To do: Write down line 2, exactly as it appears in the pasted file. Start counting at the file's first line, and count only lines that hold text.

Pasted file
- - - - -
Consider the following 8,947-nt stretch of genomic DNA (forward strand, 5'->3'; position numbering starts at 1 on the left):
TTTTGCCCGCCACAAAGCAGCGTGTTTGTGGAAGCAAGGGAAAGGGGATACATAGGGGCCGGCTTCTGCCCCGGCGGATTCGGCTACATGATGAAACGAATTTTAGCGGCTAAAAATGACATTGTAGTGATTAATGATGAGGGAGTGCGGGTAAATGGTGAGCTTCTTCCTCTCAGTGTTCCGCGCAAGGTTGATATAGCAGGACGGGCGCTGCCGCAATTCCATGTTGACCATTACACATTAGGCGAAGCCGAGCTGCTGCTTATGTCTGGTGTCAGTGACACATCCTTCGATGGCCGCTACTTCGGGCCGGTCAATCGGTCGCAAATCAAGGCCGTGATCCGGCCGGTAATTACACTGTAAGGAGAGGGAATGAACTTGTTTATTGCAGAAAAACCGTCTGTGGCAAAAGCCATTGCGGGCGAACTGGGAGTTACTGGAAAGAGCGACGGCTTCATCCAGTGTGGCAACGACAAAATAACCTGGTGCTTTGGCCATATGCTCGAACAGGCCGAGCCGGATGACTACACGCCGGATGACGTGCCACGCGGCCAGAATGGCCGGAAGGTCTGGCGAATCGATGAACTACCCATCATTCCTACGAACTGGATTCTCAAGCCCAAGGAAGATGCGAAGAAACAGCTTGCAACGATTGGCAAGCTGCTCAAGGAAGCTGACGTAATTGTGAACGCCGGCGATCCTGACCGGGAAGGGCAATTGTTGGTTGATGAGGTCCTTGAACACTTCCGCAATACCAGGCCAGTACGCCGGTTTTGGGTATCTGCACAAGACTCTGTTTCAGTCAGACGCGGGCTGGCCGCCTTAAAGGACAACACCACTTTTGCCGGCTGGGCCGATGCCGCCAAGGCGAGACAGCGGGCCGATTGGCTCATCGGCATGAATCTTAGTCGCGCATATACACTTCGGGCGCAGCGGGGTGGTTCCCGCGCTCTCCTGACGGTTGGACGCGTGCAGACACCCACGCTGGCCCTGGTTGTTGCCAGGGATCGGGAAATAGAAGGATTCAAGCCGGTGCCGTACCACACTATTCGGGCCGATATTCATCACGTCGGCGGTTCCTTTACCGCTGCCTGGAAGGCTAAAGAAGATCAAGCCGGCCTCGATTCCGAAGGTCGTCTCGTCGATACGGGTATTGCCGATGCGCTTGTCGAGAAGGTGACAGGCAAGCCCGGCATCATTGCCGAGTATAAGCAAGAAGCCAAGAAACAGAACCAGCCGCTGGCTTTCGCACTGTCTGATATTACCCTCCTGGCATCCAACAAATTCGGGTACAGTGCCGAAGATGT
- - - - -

TTTTGCCCGCCACAAAGCAGCGTGTTTGTGGAAGCAAGGGAAAGGGGATACATAGGGGCCGGCTTCTGCCCCGGCGGATTCGGCTACATGATGAAACGAATTTTAGCGGCTAAAAATGACATTGTAGTGATTAATGATGAGGGAGTGCGGGTAAATGGTGAGCTTCTTCCTCTCAGTGTTCCGCGCAAGGTTGATATAGCAGGACGGGCGCTGCCGCAATTCCATGTTGACCATTACACATTAGGCGAAGCCGAGCTGCTGCTTATGTCTGGTGTCAGTGACACATCCTTCGATGGCCGCTACTTCGGGCCGGTCAATCGGTCGCAAATCAAGGCCGTGATCCGGCCGGTAATTACACTGTAAGGAGAGGGAATGAACTTGTTTATTGCAGAAAAACCGTCTGTGGCAAAAGCCATTGCGGGCGAACTGGGAGTTACTGGAAAGAGCGACGGCTTCATCCAGTGTGGCAACGACAAAATAACCTGGTGCTTTGGCCATATGCTCGAACAGGCCGAGCCGGATGACTACACGCCGGATGACGTGCCACGCGGCCAGAATGGCCGGAAGGTCTGGCGAATCGATGAACTACCCATCATTCCTACGAACTGGATTCTCAAGCCCAAGGAAGATGCGAAGAAACAGCTTGCAACGATTGGCAAGCTGCTCAAGGAAGCTGACGTAATTGTGAACGCCGGCGATCCTGACCGGGAAGGGCAATTGTTGGTTGATGAGGTCCTTGAACACTTCCGCAATACCAGGCCAGTACGCCGGTTTTGGGTATCTGCACAAGACTCTGTTTCAGTCAGACGCGGGCTGGCCGCCTTAAAGGACAACACCACTTTTGCCGGCTGGGCCGATGCCGCCAAGGCGAGACAGCGGGCCGATTGGCTCATCGGCATGAATCTTAGTCGCGCATATACACTTCGGGCGCAGCGGGGTGGTTCCCGCGCTCTCCTGACGGTTGGACGCGTGCAGACACCCACGCTGGCCCTGGTTGTTGCCAGGGATCGGGAAATAGAAGGATTCAAGCCGGTGCCGTACCACACTATTCGGGCCGATATTCATCACGTCGGCGGTTCCTTTACCGCTGCCTGGAAGGCTAAAGAAGATCAAGCCGGCCTCGATTCCGAAGGTCGTCTCGTCGATACGGGTATTGCCGATGCGCTTGTCGAGAAGGTGACAGGCAAGCCCGGCATCATTGCCGAGTATAAGCAAGAAGCCAAGAAACAGAACCAGCCGCTGGCTTTCGCACTGTCTGATATTACCCTCCTGGCATCCAACAAATTCGGGTACAGTGCCGAAGATGT